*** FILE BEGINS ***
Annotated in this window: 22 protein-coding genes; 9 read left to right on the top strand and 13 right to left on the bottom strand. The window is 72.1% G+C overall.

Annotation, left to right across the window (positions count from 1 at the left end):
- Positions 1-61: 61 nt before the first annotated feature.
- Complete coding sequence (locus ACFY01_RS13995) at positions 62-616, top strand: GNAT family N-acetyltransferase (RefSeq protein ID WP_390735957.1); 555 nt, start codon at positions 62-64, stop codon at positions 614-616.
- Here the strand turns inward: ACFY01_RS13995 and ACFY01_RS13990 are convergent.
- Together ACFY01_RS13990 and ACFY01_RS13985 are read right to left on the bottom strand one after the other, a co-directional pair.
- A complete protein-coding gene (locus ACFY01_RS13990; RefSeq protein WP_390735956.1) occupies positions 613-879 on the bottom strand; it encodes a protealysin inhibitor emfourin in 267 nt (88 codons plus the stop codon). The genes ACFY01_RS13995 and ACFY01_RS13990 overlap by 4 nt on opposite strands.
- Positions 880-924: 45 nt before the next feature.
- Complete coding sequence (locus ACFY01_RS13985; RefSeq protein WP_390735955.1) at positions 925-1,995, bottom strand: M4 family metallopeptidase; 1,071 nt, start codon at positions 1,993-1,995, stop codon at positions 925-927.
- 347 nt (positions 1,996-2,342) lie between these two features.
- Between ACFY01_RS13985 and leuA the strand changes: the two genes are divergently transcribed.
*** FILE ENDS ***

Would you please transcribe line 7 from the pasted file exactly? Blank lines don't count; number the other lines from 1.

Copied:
- A complete protein-coding gene (locus ACFY01_RS13990; RefSeq protein WP_390735956.1) occupies positions 613-879 on the bottom strand; it encodes a protealysin inhibitor emfourin in 267 nt (88 codons plus the stop codon). The genes ACFY01_RS13995 and ACFY01_RS13990 overlap by 4 nt on opposite strands.